Businesses Can Avoid Being Audited

Tax law allows the Internal Revenue Service to audit a business if it feels that there is a mistake with a tax return. However, according to Inman, audits are on the decline. IRS statistics showed that the rate for small corporation to be audited was 0.95 percent, whereas this number jumped to 15.84 percent with corporations that have more than $10 million in assets.

AuditedNo matter the size of a business, it would be wise for owners to take the necessary steps to avoid an audit. The following are a few simple steps that can be taken to prevent this from happening:

– Know what is being filed: The last thing a business owner should be doing when filing his or her taxes is to not understand tax laws, according to Intuit. It is important to know all the deductions that can be used, and exactly how to file taxes, as even the slightest error could lead to an audit.

– Double check everything: No matter how many times someone has filed taxes for their business, there is always the risk that they make a mistake. For this reason, even the most experienced business owners should double check their taxes. It is probably a good idea to triple check as well, as the extra work put in before filing can help avoid a stressful audit in the future.

– Keep tax documents for seven years: In certain situations, there is nothing a business can do to prevent an audit. That said, it is important to have the necessary information on file to prevent it from being a bad situation for the company. Intuit recommended having tax documentation for seven years, as the IRS generally reviews previous returns during an audit.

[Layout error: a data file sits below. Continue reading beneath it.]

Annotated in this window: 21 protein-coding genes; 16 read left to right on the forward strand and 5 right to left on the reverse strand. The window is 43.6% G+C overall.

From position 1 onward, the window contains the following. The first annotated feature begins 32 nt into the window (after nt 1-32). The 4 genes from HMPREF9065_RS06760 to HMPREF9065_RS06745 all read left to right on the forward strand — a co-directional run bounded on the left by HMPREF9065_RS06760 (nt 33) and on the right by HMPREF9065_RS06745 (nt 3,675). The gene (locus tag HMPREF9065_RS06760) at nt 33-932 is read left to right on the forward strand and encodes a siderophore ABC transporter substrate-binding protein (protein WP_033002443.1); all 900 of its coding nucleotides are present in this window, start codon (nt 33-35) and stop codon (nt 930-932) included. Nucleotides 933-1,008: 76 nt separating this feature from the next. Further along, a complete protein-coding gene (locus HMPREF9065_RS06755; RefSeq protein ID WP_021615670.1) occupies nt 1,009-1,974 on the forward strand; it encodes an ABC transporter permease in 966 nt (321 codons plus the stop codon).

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James F. McDonough, Jr. concentrates on wealth preservation and estate planning for high net worth individuals, closely held business matters and ownership succession, estate administration and income tax planning. He worked for three years for the public accounting firm, then known as Touche Ross, where he obtained his license as a Certified Public Accountant in 1983. In 1984, he was employed as a tax attorney by Union Camp Corporation where he engaged in planning for corporate income deferred compensation, qualified plan and tax-free exchanges. In 1986, Mr. McDonough was employed as Tax Manager for Monroe Systems For Business, Inc. Thereafter, he was employed as a tax attorney for five years where he engaged in corporate and estate tax planning and estate administration and litigation. For more information, please visit James McDonough's full biography at Scarinci Hollenbeck

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